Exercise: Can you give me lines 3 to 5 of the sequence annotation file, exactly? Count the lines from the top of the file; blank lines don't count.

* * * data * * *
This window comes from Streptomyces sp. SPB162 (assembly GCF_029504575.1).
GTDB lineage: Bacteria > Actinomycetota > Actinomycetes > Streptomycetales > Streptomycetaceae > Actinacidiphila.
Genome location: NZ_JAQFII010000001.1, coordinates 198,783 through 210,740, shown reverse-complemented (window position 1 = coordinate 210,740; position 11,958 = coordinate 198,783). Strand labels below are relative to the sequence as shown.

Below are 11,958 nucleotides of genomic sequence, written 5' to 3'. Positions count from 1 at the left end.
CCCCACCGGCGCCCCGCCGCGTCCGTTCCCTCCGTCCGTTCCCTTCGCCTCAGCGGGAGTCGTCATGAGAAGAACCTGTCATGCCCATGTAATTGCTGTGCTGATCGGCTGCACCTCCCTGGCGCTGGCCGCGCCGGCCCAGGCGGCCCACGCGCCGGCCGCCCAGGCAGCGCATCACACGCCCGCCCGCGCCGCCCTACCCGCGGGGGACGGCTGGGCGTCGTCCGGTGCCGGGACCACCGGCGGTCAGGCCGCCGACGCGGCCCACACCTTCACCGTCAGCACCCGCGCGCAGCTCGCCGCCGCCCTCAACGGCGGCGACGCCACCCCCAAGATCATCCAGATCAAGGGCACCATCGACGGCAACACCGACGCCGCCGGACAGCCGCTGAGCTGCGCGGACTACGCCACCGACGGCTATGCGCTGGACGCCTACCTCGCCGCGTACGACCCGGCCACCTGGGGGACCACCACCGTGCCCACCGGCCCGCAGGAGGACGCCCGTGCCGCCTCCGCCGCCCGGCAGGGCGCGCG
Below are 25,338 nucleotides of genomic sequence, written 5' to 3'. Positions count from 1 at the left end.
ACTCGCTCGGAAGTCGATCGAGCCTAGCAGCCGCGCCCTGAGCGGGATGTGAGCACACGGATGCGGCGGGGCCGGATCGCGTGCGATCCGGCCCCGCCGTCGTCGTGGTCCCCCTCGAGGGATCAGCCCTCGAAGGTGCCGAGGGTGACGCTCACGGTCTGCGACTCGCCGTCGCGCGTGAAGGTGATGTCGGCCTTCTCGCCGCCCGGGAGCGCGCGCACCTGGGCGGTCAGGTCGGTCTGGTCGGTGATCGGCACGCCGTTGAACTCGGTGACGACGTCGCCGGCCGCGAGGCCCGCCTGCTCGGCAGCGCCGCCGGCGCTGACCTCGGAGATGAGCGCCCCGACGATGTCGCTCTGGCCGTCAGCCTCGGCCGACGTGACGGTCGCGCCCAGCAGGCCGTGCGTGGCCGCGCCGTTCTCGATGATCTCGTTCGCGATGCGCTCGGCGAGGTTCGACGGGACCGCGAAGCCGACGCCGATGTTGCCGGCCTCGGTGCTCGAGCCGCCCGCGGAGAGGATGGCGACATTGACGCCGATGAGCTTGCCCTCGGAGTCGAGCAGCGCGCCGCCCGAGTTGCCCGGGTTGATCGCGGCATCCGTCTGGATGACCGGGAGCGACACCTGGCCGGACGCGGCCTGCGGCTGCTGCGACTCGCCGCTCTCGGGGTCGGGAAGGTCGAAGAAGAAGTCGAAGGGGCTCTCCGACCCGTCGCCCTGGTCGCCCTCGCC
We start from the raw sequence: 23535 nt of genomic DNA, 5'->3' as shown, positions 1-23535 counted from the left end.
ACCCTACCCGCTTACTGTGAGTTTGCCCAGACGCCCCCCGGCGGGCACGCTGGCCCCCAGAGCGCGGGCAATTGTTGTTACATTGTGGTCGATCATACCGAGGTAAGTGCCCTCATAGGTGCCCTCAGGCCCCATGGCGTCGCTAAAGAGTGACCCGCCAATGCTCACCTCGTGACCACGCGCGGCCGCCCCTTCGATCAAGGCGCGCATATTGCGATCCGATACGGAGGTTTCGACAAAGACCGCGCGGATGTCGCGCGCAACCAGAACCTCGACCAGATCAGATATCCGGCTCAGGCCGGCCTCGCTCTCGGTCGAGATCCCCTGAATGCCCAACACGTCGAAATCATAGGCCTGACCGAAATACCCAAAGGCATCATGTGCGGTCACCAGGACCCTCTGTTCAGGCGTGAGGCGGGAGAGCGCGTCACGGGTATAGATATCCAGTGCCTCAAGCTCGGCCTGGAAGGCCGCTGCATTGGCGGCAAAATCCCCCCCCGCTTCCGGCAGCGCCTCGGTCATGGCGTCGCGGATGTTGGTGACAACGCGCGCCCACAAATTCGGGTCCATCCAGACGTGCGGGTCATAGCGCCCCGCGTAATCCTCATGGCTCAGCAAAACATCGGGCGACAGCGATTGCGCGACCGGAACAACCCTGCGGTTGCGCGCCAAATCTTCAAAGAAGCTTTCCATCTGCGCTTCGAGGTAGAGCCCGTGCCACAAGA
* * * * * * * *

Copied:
Genome location: NZ_JAQFII010000001.1, coordinates 198,783 through 210,740, shown reverse-complemented (window position 1 = coordinate 210,740; position 11,958 = coordinate 198,783). Strand labels below are relative to the sequence as shown.

Below are 11,958 nucleotides of genomic sequence, written 5' to 3'. Positions count from 1 at the left end.
CCCCACCGGCGCCCCGCCGCGTCCGTTCCCTCCGTCCGTTCCCTTCGCCTCAGCGGGAGTCGTCATGAGAAGAACCTGTCATGCCCATGTAATTGCTGTGCTGATCGGCTGCACCTCCCTGGCGCTGGCCGCGCCGGCCCAGGCGGCCCACGCGCCGGCCGCCCAGGCAGCGCATCACACGCCCGCCCGCGCCGCCCTACCCGCGGGGGACGGCTGGGCGTCGTCCGGTGCCGGGACCACCGGCGGTCAGGCCGCCGACGCGGCCCACACCTTCACCGTCAGCACCCGCGCGCAGCTCGCCGCCGCCCTCAACGGCGGCGACGCCACCCCCAAGATCATCCAGATCAAGGGCACCATCGACGGCAACACCGACGCCGCCGGACAGCCGCTGAGCTGCGCGGACTACGCCACCGACGGCTATGCGCTGGACGCCTACCTCGCCGCGTACGACCCGGCCACCTGGGGGACCACCACCGTGCCCACCGGCCCGCAGGAGGACGCCCGTGCCGCCTCCGCCGCCCGGCAGGGCGCGCG